Truth: You can use the assets in your KY Saves 529 account at any eligible 2- and 4-year college, graduate school (including law and medical), vocational/technical school, and K-12 institution.1
Truth: You can use your KY Saves 529 account assets for many qualified higher education expenses, including tuition, fees, computers, and certain room and board costs. You can also use it to pay for K-12 tuition limited to up to $10,000 per student per year across all 529 plan accounts for such student.2
Truth: Open a KY Saves 529 account with as little as $25 a month with recurring contributions3 or a one-time opening contribution of $25. You can also set up payroll direct deposit through your employer with a $15 minimum per pay period.3
Truth: With a KY Saves 529 account, you can be as hands-on or hands-off as you want to be. You can choose from among Year of Enrollment Options that automatically adjust its investments as your child nears enrollment, Asset Allocation Options that help you design your own investment mix or the Capital Preservation Option that invests to provide protection of principal with an interest rate that adjusts periodically.
Truth: Even if your student is already in high school, you can benefit from a 529 plan. Earnings grow federal and state tax-deferred, and when you withdraw the money for a qualified higher education expense, it is free of federal tax.2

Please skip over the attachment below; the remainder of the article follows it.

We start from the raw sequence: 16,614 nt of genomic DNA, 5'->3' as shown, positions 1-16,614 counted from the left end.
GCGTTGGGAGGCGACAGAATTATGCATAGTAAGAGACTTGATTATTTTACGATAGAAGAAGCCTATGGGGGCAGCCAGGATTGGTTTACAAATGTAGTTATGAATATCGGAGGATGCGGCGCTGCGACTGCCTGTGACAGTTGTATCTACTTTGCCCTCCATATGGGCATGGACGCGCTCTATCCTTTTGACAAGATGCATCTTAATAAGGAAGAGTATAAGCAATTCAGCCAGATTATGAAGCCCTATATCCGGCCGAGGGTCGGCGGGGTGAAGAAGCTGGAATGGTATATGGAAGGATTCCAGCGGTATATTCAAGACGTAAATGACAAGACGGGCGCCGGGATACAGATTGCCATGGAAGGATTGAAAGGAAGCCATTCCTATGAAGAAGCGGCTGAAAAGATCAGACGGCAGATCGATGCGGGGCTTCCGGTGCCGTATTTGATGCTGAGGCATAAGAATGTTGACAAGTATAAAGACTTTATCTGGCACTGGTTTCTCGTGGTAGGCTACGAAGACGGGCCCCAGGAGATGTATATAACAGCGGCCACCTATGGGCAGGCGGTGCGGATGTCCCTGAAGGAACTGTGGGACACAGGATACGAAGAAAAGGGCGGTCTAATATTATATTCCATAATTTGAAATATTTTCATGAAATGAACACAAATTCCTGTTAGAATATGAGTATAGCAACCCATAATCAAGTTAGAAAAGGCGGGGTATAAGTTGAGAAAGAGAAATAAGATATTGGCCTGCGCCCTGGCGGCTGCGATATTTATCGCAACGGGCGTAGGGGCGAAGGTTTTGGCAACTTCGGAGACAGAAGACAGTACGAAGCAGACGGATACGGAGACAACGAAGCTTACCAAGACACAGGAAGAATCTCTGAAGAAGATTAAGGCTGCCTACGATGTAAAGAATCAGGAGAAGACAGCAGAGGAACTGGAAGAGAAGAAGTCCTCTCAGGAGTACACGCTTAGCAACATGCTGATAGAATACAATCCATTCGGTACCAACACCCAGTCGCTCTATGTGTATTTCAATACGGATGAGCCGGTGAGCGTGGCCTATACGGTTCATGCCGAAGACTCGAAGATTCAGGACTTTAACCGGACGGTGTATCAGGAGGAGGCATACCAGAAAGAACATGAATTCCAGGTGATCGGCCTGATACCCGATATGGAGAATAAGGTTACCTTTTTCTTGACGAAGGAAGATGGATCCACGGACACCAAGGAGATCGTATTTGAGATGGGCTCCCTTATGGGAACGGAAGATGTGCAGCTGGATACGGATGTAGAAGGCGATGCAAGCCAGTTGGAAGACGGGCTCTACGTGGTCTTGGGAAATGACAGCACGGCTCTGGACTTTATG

Truth: Once you save in a KY Saves 529 account, it’s always your money. If the original student you were saving for can’t use the funds for qualified expenses, you can always change the beneficiary to another qualified family member, or withdraw your funds and pay taxes on earnings and a 10% penalty.4
Truth: It's fast and easy to enroll online.
Truth: With a KY Saves 529 account, it’s affordable. Total annual asset-based KY Saves 529 plan fees range from 0.20% - 0.85% (excludes the Guaranteed Option). For example, if you invest $1,000, the annual fee could be as low as $2.
1An eligible institution is one that can participate in federal financial aid programs and K-12 programs.
2Earnings on non-qualified withdrawals may be subject to federal income tax and a 10% federal penalty tax, as well as state and local income taxes. Tax and other benefits are contingent on meeting other requirements and certain withdrawals are subject to federal, state, and local taxes.
3A plan of periodic investment does not assure a profit or protect against a loss in declining markets.
4Section 529 defines a family member as: a son, daughter, stepson or stepdaughter, or a descendant of any such person; a brother, sister, stepbrother, or stepsister; the father or mother, or an ancestor of either; a stepfather or stepmother; a son or daughter of a brother or sister; a brother or sister of the father or mother; a son-in-law, daughter-in-law, father-in-law, mother-in-law, brother-in-law, or sister-in-law; the spouse of the beneficiary or the spouse of any individual described above; or a first cousin of the beneficiary. Gift or generation-skipping transfer taxes may apply. Please consult with your tax advisor for further information.